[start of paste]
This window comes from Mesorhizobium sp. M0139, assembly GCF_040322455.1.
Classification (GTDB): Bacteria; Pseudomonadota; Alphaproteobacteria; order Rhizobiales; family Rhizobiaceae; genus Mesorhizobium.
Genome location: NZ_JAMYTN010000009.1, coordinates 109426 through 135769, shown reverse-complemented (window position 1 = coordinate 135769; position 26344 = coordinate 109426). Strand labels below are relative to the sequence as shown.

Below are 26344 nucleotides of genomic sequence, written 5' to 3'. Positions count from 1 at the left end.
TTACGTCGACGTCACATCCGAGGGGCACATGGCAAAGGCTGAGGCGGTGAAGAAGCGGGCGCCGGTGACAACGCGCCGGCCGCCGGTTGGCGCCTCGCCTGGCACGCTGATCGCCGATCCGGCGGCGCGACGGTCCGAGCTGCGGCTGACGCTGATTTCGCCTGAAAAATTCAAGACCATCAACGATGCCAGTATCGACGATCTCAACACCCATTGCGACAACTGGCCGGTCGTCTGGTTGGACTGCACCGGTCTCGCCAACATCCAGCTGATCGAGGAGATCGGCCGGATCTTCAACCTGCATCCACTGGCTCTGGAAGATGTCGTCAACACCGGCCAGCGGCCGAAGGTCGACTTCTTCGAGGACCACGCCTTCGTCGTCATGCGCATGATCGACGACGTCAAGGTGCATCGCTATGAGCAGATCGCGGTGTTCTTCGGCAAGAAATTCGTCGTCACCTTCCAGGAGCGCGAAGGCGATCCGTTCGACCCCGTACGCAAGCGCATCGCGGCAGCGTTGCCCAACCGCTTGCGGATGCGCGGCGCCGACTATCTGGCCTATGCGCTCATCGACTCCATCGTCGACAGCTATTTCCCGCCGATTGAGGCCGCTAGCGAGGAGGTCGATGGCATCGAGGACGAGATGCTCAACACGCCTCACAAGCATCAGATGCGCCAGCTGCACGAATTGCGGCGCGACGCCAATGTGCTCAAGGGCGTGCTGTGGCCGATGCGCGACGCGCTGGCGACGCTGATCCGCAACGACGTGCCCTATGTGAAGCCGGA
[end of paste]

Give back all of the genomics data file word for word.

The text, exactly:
This window comes from Mesorhizobium sp. M0139, assembly GCF_040322455.1.
Classification (GTDB): Bacteria; Pseudomonadota; Alphaproteobacteria; order Rhizobiales; family Rhizobiaceae; genus Mesorhizobium.
Genome location: NZ_JAMYTN010000009.1, coordinates 109426 through 135769, shown reverse-complemented (window position 1 = coordinate 135769; position 26344 = coordinate 109426). Strand labels below are relative to the sequence as shown.

Below are 26344 nucleotides of genomic sequence, written 5' to 3'. Positions count from 1 at the left end.
TTACGTCGACGTCACATCCGAGGGGCACATGGCAAAGGCTGAGGCGGTGAAGAAGCGGGCGCCGGTGACAACGCGCCGGCCGCCGGTTGGCGCCTCGCCTGGCACGCTGATCGCCGATCCGGCGGCGCGACGGTCCGAGCTGCGGCTGACGCTGATTTCGCCTGAAAAATTCAAGACCATCAACGATGCCAGTATCGACGATCTCAACACCCATTGCGACAACTGGCCGGTCGTCTGGTTGGACTGCACCGGTCTCGCCAACATCCAGCTGATCGAGGAGATCGGCCGGATCTTCAACCTGCATCCACTGGCTCTGGAAGATGTCGTCAACACCGGCCAGCGGCCGAAGGTCGACTTCTTCGAGGACCACGCCTTCGTCGTCATGCGCATGATCGACGACGTCAAGGTGCATCGCTATGAGCAGATCGCGGTGTTCTTCGGCAAGAAATTCGTCGTCACCTTCCAGGAGCGCGAAGGCGATCCGTTCGACCCCGTACGCAAGCGCATCGCGGCAGCGTTGCCCAACCGCTTGCGGATGCGCGGCGCCGACTATCTGGCCTATGCGCTCATCGACTCCATCGTCGACAGCTATTTCCCGCCGATTGAGGCCGCTAGCGAGGAGGTCGATGGCATCGAGGACGAGATGCTCAACACGCCTCACAAGCATCAGATGCGCCAGCTGCACGAATTGCGGCGCGACGCCAATGTGCTCAAGGGCGTGCTGTGGCCGATGCGCGACGCGCTGGCGACGCTGATCCGCAACGACGTGCCCTATGTGAAGCCGGA